Stubble burning, farm laws and dehumanization of farmers

Indian farmers burning stubble

Mohinder Gulati, former COO of Sustainable Energy for All, which works with the UN to ensure clean energy by 2030 wrote an open letter to Greta Thunberg sandwiching criticism of her support to the Farmers Protest and highlighting the damage from stubble burning in particular in between appreciation for her work. He would hardly be the first. Government propaganda has used concerns about stubble burning and ground water depletion to create the perception that the demands of farmers are harmful to everyone.

This, like most government propaganda is a mix of half truths, selective information and flat out lies.

Stubble burning is basically the practice of burning off the dried rice plants left in the field after harvest. It basically results in large fires that are blamed for everything from pollution and Delhi’s smog to holes in the ozone layer. It has been practiced by humans probably for as long as farming has been practiced, right up to the 1990s, when governments started discouraging it worldwide. With some bizarre reasoning, stubble burning has repeatedly been attached to criticism of the Farmers Protest.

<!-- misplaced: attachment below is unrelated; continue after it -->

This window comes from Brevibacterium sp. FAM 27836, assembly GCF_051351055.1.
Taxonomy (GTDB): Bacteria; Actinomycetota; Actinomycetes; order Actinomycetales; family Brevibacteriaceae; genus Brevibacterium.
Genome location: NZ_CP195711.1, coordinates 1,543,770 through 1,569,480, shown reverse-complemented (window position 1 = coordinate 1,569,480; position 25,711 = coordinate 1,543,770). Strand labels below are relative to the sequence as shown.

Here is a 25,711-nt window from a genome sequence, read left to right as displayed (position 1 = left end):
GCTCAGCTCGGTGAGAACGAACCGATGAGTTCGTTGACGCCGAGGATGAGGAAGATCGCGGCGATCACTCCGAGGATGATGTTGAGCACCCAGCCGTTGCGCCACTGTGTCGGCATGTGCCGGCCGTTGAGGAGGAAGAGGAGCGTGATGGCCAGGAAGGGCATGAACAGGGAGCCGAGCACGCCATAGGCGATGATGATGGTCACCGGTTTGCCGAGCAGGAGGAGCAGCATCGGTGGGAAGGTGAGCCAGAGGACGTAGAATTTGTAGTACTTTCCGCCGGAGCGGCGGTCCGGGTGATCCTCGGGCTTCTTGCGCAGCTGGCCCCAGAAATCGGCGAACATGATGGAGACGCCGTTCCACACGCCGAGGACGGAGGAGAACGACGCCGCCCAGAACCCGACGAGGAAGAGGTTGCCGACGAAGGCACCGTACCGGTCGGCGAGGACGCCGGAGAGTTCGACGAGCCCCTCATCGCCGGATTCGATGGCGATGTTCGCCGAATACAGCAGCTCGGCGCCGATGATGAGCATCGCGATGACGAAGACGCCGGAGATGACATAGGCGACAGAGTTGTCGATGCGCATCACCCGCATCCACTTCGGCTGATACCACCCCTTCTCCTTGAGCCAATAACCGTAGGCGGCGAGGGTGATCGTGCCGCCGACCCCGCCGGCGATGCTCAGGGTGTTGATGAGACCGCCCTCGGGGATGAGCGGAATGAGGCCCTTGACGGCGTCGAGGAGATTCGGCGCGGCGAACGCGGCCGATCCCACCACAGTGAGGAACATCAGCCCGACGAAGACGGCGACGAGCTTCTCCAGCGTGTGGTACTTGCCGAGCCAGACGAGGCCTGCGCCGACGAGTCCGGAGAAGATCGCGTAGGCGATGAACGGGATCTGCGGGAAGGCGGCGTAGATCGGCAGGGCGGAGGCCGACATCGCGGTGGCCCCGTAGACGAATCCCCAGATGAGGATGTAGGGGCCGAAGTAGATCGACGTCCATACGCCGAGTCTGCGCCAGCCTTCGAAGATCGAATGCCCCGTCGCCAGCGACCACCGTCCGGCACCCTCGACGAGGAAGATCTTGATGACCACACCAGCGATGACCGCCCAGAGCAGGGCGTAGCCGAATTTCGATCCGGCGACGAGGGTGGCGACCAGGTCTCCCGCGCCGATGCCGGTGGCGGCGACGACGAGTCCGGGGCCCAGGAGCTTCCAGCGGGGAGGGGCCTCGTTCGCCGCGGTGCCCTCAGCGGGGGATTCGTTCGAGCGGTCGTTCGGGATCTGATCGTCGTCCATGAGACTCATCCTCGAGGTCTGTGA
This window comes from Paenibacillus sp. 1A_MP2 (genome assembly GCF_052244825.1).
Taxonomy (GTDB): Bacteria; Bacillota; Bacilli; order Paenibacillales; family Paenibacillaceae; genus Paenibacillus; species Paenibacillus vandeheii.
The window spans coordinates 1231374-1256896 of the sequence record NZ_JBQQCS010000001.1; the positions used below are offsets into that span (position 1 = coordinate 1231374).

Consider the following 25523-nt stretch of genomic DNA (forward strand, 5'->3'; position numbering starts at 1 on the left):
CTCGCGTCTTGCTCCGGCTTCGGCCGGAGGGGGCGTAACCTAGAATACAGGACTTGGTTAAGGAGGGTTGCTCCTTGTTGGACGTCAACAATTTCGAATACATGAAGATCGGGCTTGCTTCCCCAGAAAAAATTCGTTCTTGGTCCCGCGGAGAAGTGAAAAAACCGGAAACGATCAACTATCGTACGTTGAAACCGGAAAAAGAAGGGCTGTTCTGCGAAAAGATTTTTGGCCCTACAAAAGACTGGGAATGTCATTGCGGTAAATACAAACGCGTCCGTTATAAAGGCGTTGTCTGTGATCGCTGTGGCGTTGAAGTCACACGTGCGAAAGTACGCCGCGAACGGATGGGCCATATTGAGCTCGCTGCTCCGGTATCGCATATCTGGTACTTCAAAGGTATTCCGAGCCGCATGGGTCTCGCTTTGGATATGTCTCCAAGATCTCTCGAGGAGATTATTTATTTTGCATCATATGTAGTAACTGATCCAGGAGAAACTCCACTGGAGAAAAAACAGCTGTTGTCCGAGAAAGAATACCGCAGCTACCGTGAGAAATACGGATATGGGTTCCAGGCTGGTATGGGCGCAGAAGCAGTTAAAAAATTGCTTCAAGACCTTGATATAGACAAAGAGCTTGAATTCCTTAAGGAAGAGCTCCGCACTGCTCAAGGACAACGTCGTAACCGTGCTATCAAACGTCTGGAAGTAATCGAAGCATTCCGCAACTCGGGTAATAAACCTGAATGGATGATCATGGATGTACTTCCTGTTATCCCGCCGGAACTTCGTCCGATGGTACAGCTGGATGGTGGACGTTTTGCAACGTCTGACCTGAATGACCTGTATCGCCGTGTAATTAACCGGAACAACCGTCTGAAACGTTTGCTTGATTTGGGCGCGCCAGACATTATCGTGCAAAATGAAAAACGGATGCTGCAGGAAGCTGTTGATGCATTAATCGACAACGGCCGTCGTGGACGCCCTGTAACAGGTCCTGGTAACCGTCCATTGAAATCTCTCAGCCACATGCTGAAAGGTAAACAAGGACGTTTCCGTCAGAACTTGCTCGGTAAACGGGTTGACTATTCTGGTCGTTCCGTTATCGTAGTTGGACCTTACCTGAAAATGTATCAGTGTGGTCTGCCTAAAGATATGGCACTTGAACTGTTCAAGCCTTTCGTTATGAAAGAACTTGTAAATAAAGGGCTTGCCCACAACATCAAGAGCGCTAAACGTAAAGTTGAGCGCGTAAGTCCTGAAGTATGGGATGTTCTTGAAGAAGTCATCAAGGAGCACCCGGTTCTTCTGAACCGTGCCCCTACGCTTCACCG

Yet, individuals voluntarily rarely take actions with such coordination that it will cause an environmental impact in another state altogether. But it takes digging to understand. So have some patience and think through this with me. Also, take the time to understand the actual actors, if at all there is a foreign conspiracy.

The Green Revolution

Much of the problem of gigantic quantities of stubble to be burned can be traced back to the Green Revolution. In a nutshell, the Green Revolution was a transformation in how the world did agriculture. It was a push toward high performance farming with hybridized varieties of wheat and rice for better yields, early maturing varieties that allowed for two crops in a season and so on, by big players like USAID, Ford Foundation and the Rockefeller Foundation. American agronomist and Nobel Prize winner Norman Borlaug visisted India at the request of Indian Minister of Agriculture, Dr. M S Swaminathan to make it happen here.